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Carlos R. Mechoso
,
Akio Kitoh
,
Shrinivas Moorthi
, and
Akio Arakawa

Abstract

The atmospheric response to a sea surface temperature anomaly over the equatorial eastern Pacific Ocean (SSTA) is investigated using the UCLA General Circulation Model. The SSTA used is an idealization of that compiled by Rasmusson and Carpenter for the mature phase of El Niño. Two simulations over seasons, one without and the other with the SSTA, are performed and their results are compared for the Northern Hemisphere winter season.

In the tropics the SSTA enhances precipitation over the central and eastern equatorial Pacific, while it decreases precipitation over the adjacent regions. The anomalous precipitation is predominantly balanced by the anomalous moisture flux convergence, which has comparable magnitude in the planetary boundary layer (PBL), and in the free atmosphere with quite different geographical distribution. This suggests that the anomalous precipitation, and hence the anomalous tropical cumulus heating, cannot be related exclusively to either flow anomalies in the PBL or in the free atmosphere.

In the midlatitudes, it is found that the SSTA results in a more zonal flow over the Pacific with an intensification of the upper-tropospheric westerlies. Associated with this intensification, synoptic-scale transient baroclinic waves become more active. This is consistent with interannual differences in observed spectral distributions of transients for five winters, two of which were El Niño winters. Geographically, the increase in baroclinic wave activity occurs in a zonal bell extending from the northeastern Pacific to the northern Atlantic.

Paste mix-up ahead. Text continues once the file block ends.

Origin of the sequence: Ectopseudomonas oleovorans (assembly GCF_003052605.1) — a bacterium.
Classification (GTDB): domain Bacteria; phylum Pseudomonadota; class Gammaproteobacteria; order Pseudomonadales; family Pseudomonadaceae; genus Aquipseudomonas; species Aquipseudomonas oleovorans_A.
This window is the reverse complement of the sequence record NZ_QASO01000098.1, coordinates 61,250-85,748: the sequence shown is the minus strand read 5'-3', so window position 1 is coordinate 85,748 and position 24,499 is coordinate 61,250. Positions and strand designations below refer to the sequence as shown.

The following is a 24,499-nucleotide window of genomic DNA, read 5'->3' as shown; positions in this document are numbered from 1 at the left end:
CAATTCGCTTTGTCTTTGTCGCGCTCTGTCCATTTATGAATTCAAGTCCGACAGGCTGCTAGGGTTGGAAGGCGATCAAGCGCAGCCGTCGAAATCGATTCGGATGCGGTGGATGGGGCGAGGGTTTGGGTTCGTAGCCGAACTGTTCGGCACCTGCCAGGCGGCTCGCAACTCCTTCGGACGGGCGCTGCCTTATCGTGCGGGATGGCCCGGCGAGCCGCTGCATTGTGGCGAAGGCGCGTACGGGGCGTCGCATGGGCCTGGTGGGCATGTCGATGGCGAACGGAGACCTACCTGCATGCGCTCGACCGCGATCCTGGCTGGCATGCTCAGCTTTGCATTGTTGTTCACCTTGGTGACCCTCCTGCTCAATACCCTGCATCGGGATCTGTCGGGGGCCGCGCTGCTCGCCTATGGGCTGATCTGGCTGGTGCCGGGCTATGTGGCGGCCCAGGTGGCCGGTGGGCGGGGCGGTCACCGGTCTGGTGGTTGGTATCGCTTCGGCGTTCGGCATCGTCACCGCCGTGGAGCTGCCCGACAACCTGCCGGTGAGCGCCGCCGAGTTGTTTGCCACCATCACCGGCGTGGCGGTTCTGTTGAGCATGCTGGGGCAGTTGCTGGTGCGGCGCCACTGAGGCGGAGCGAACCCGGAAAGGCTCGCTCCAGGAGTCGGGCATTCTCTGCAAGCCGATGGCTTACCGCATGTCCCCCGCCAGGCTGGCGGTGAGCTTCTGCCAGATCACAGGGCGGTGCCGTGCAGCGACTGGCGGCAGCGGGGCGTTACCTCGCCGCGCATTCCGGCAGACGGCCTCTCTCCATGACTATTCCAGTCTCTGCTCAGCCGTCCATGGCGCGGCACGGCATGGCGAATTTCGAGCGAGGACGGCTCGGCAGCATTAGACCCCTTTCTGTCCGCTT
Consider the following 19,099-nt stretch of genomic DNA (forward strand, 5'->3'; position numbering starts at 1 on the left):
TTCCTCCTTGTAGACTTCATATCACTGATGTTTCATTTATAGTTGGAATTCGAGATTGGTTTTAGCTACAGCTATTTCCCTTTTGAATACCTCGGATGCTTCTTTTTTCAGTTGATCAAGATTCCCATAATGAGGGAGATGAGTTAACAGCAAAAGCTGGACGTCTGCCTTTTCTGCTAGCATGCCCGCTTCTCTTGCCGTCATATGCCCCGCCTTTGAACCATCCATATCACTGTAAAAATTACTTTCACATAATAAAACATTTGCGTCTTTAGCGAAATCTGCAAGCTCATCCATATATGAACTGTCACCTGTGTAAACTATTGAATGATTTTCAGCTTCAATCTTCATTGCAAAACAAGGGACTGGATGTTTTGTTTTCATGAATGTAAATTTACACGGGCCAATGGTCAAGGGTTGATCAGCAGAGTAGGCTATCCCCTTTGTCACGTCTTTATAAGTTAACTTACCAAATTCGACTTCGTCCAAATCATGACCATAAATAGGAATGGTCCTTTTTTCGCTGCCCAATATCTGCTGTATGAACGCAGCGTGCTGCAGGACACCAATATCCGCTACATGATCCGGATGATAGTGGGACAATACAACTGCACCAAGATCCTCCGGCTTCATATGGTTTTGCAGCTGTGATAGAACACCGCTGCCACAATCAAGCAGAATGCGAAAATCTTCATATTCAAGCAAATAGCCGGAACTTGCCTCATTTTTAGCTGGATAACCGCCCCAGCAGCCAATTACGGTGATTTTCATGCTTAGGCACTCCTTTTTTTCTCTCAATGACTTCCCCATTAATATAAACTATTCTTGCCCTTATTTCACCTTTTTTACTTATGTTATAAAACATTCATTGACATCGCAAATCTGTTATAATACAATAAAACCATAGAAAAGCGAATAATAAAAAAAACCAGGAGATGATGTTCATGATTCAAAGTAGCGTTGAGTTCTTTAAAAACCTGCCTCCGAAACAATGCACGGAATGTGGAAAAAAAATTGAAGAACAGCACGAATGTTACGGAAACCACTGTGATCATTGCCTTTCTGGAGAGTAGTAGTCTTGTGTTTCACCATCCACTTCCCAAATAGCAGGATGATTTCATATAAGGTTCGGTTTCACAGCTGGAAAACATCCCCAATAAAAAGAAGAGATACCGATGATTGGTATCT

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Carlos R. Mechoso
,
Koji Yamazaki
,
Akio Kitoh
, and
Akio Arakawa

Abstract

The predictability of the stratospheric warming events during the winter of 1979 is investigated by performing a series of 10-day forecasts using the UCLA general circulation model. In general, those events are predictable from several days in advance. The accuracy of the prediction, however, can be sensitive to the starting date and such model characteristics as the horizontal resolution. This sensitivity seems to arise because relatively small errors in the predicted tropospheric zonal mean wind can produce large differences in the characteristics of upward wave propagation and thereby large errors in the stratospheric forecast.

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